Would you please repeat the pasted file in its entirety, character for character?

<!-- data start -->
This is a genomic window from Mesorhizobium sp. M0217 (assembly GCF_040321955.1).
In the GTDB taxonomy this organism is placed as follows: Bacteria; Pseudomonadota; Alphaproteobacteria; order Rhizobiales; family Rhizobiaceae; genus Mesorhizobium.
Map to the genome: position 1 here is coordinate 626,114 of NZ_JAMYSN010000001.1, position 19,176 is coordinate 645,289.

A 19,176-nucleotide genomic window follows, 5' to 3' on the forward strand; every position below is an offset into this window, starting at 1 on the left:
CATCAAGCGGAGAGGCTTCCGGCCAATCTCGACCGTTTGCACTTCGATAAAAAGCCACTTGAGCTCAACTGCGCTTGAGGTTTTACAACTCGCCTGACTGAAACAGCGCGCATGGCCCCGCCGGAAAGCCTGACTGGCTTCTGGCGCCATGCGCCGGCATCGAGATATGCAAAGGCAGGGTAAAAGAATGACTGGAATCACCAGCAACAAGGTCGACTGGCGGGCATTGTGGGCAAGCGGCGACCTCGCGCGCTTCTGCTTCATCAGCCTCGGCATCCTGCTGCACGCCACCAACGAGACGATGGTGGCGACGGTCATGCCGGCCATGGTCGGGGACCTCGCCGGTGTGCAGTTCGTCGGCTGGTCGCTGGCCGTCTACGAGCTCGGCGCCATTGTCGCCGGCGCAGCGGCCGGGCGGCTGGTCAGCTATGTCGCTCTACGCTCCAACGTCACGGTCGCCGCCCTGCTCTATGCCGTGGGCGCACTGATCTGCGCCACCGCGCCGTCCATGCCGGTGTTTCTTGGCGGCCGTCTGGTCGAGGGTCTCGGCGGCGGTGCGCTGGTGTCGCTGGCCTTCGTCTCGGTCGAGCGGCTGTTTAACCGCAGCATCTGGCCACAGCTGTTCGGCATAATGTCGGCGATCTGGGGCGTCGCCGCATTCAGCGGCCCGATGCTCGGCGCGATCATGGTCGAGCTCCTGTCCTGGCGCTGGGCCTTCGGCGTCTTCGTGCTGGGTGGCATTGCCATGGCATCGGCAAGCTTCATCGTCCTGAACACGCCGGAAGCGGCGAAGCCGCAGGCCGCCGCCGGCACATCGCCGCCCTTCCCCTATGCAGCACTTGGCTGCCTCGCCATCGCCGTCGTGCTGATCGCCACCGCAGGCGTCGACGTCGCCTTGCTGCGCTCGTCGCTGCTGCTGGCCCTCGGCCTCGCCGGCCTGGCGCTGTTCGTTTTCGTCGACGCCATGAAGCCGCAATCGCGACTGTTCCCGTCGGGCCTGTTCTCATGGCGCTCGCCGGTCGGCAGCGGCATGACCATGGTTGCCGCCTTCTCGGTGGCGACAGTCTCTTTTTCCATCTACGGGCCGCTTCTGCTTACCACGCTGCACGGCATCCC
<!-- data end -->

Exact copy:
This is a genomic window from Mesorhizobium sp. M0217 (assembly GCF_040321955.1).
In the GTDB taxonomy this organism is placed as follows: Bacteria; Pseudomonadota; Alphaproteobacteria; order Rhizobiales; family Rhizobiaceae; genus Mesorhizobium.
Map to the genome: position 1 here is coordinate 626,114 of NZ_JAMYSN010000001.1, position 19,176 is coordinate 645,289.

A 19,176-nucleotide genomic window follows, 5' to 3' on the forward strand; every position below is an offset into this window, starting at 1 on the left:
CATCAAGCGGAGAGGCTTCCGGCCAATCTCGACCGTTTGCACTTCGATAAAAAGCCACTTGAGCTCAACTGCGCTTGAGGTTTTACAACTCGCCTGACTGAAACAGCGCGCATGGCCCCGCCGGAAAGCCTGACTGGCTTCTGGCGCCATGCGCCGGCATCGAGATATGCAAAGGCAGGGTAAAAGAATGACTGGAATCACCAGCAACAAGGTCGACTGGCGGGCATTGTGGGCAAGCGGCGACCTCGCGCGCTTCTGCTTCATCAGCCTCGGCATCCTGCTGCACGCCACCAACGAGACGATGGTGGCGACGGTCATGCCGGCCATGGTCGGGGACCTCGCCGGTGTGCAGTTCGTCGGCTGGTCGCTGGCCGTCTACGAGCTCGGCGCCATTGTCGCCGGCGCAGCGGCCGGGCGGCTGGTCAGCTATGTCGCTCTACGCTCCAACGTCACGGTCGCCGCCCTGCTCTATGCCGTGGGCGCACTGATCTGCGCCACCGCGCCGTCCATGCCGGTGTTTCTTGGCGGCCGTCTGGTCGAGGGTCTCGGCGGCGGTGCGCTGGTGTCGCTGGCCTTCGTCTCGGTCGAGCGGCTGTTTAACCGCAGCATCTGGCCACAGCTGTTCGGCATAATGTCGGCGATCTGGGGCGTCGCCGCATTCAGCGGCCCGATGCTCGGCGCGATCATGGTCGAGCTCCTGTCCTGGCGCTGGGCCTTCGGCGTCTTCGTGCTGGGTGGCATTGCCATGGCATCGGCAAGCTTCATCGTCCTGAACACGCCGGAAGCGGCGAAGCCGCAGGCCGCCGCCGGCACATCGCCGCCCTTCCCCTATGCAGCACTTGGCTGCCTCGCCATCGCCGTCGTGCTGATCGCCACCGCAGGCGTCGACGTCGCCTTGCTGCGCTCGTCGCTGCTGCTGGCCCTCGGCCTCGCCGGCCTGGCGCTGTTCGTTTTCGTCGACGCCATGAAGCCGCAATCGCGACTGTTCCCGTCGGGCCTGTTCTCATGGCGCTCGCCGGTCGGCAGCGGCATGACCATGGTTGCCGCCTTCTCGGTGGCGACAGTCTCTTTTTCCATCTACGGGCCGCTTCTGCTTACCACGCTGCACGGCATCCC